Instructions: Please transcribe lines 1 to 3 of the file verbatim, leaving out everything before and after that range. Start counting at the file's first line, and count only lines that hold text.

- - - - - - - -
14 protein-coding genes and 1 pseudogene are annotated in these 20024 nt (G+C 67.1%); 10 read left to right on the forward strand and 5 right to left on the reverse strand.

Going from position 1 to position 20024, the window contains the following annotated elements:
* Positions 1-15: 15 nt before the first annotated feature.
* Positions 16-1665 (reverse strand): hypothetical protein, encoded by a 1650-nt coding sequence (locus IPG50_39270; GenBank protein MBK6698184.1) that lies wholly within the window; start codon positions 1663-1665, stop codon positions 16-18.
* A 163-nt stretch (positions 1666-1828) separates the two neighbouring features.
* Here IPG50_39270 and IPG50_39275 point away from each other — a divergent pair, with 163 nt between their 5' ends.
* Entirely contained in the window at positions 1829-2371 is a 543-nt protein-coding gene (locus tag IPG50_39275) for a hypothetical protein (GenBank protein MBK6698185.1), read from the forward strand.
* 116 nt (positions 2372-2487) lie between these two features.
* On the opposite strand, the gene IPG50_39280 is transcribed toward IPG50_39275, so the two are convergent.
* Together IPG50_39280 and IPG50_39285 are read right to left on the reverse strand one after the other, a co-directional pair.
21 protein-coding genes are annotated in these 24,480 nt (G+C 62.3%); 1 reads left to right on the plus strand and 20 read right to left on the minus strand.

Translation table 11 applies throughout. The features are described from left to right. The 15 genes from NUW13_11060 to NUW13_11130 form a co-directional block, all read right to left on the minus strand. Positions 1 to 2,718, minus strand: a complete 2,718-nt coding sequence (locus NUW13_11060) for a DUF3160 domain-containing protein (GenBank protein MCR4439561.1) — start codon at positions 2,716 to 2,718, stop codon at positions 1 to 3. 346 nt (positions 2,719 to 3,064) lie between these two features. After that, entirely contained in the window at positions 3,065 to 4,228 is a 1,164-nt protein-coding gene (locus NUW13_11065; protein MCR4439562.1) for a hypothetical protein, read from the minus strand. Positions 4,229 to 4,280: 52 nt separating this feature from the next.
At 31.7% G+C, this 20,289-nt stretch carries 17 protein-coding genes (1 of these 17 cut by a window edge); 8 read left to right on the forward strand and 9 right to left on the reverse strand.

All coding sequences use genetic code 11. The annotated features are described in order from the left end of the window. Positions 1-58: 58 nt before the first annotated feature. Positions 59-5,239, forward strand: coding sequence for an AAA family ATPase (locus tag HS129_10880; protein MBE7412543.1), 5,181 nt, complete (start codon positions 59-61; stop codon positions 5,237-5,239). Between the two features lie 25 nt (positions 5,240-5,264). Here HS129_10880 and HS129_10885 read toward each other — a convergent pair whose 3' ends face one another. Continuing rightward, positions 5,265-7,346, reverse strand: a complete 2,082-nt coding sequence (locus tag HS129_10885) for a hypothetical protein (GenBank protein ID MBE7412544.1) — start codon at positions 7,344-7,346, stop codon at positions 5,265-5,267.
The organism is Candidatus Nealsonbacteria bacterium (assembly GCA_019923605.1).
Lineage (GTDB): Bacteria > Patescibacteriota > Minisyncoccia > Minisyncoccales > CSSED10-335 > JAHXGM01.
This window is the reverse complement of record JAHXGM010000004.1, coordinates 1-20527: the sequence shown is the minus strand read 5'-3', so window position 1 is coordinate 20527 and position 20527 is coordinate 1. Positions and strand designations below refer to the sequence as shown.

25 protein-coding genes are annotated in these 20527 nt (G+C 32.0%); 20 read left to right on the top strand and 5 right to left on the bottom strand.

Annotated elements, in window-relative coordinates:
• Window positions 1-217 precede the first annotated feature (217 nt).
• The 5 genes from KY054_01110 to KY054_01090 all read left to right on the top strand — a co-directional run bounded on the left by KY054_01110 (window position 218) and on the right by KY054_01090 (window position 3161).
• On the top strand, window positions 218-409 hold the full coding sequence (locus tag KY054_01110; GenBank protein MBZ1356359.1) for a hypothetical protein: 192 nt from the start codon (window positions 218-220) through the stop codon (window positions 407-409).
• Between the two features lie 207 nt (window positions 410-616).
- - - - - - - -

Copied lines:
14 protein-coding genes and 1 pseudogene are annotated in these 20024 nt (G+C 67.1%); 10 read left to right on the forward strand and 5 right to left on the reverse strand.

Going from position 1 to position 20024, the window contains the following annotated elements:
* Positions 1-15: 15 nt before the first annotated feature.